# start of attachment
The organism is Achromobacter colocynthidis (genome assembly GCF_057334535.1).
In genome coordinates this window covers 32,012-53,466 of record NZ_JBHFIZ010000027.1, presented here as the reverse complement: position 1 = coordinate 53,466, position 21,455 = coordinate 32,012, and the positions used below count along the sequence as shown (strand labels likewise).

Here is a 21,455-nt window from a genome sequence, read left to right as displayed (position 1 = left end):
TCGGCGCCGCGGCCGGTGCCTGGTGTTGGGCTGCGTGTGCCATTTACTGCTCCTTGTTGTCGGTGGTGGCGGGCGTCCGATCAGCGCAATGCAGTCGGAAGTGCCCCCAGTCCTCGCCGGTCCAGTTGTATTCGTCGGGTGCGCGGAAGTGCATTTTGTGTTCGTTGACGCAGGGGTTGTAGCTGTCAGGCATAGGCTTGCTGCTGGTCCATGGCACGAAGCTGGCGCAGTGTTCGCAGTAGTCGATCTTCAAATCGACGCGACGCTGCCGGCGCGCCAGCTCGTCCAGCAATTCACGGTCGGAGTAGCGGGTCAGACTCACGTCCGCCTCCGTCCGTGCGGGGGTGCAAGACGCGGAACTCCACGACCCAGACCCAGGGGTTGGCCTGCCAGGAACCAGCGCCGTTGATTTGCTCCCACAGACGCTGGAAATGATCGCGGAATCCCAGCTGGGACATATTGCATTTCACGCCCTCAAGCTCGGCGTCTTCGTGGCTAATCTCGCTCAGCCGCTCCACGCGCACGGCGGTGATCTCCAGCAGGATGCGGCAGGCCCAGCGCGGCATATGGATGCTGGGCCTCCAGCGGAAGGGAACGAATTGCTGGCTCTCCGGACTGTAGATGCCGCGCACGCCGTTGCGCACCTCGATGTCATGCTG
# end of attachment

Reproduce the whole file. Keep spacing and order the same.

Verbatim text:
The organism is Achromobacter colocynthidis (genome assembly GCF_057334535.1).
In genome coordinates this window covers 32,012-53,466 of record NZ_JBHFIZ010000027.1, presented here as the reverse complement: position 1 = coordinate 53,466, position 21,455 = coordinate 32,012, and the positions used below count along the sequence as shown (strand labels likewise).

Here is a 21,455-nt window from a genome sequence, read left to right as displayed (position 1 = left end):
TCGGCGCCGCGGCCGGTGCCTGGTGTTGGGCTGCGTGTGCCATTTACTGCTCCTTGTTGTCGGTGGTGGCGGGCGTCCGATCAGCGCAATGCAGTCGGAAGTGCCCCCAGTCCTCGCCGGTCCAGTTGTATTCGTCGGGTGCGCGGAAGTGCATTTTGTGTTCGTTGACGCAGGGGTTGTAGCTGTCAGGCATAGGCTTGCTGCTGGTCCATGGCACGAAGCTGGCGCAGTGTTCGCAGTAGTCGATCTTCAAATCGACGCGACGCTGCCGGCGCGCCAGCTCGTCCAGCAATTCACGGTCGGAGTAGCGGGTCAGACTCACGTCCGCCTCCGTCCGTGCGGGGGTGCAAGACGCGGAACTCCACGACCCAGACCCAGGGGTTGGCCTGCCAGGAACCAGCGCCGTTGATTTGCTCCCACAGACGCTGGAAATGATCGCGGAATCCCAGCTGGGACATATTGCATTTCACGCCCTCAAGCTCGGCGTCTTCGTGGCTAATCTCGCTCAGCCGCTCCACGCGCACGGCGGTGATCTCCAGCAGGATGCGGCAGGCCCAGCGCGGCATATGGATGCTGGGCCTCCAGCGGAAGGGAACGAATTGCTGGCTCTCCGGACTGTAGATGCCGCGCACGCCGTTGCGCACCTCGATGTCATGCTG